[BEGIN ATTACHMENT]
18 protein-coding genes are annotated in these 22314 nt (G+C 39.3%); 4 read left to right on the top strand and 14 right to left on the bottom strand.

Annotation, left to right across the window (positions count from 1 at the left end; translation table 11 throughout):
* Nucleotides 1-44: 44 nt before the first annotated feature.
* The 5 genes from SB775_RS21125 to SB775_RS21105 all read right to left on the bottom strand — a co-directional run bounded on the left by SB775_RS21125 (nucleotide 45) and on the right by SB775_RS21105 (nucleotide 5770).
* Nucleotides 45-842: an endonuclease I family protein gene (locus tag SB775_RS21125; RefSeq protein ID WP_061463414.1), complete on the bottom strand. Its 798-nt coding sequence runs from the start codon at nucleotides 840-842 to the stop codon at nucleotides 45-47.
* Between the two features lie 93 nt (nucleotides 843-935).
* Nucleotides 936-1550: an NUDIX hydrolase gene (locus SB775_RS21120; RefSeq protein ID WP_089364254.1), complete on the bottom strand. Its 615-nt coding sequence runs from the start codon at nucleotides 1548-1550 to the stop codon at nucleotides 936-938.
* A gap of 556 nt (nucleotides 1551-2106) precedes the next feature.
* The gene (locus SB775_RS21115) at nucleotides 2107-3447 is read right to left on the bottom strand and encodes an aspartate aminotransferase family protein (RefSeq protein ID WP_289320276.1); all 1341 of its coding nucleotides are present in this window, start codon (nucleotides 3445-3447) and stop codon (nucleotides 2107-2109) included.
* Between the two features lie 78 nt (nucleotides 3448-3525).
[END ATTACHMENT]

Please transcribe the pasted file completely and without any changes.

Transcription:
18 protein-coding genes are annotated in these 22314 nt (G+C 39.3%); 4 read left to right on the top strand and 14 right to left on the bottom strand.

Annotation, left to right across the window (positions count from 1 at the left end; translation table 11 throughout):
* Nucleotides 1-44: 44 nt before the first annotated feature.
* The 5 genes from SB775_RS21125 to SB775_RS21105 all read right to left on the bottom strand — a co-directional run bounded on the left by SB775_RS21125 (nucleotide 45) and on the right by SB775_RS21105 (nucleotide 5770).
* Nucleotides 45-842: an endonuclease I family protein gene (locus tag SB775_RS21125; RefSeq protein ID WP_061463414.1), complete on the bottom strand. Its 798-nt coding sequence runs from the start codon at nucleotides 840-842 to the stop codon at nucleotides 45-47.
* Between the two features lie 93 nt (nucleotides 843-935).
* Nucleotides 936-1550: an NUDIX hydrolase gene (locus SB775_RS21120; RefSeq protein ID WP_089364254.1), complete on the bottom strand. Its 615-nt coding sequence runs from the start codon at nucleotides 1548-1550 to the stop codon at nucleotides 936-938.
* A gap of 556 nt (nucleotides 1551-2106) precedes the next feature.
* The gene (locus SB775_RS21115) at nucleotides 2107-3447 is read right to left on the bottom strand and encodes an aspartate aminotransferase family protein (RefSeq protein ID WP_289320276.1); all 1341 of its coding nucleotides are present in this window, start codon (nucleotides 3445-3447) and stop codon (nucleotides 2107-2109) included.
* Between the two features lie 78 nt (nucleotides 3448-3525).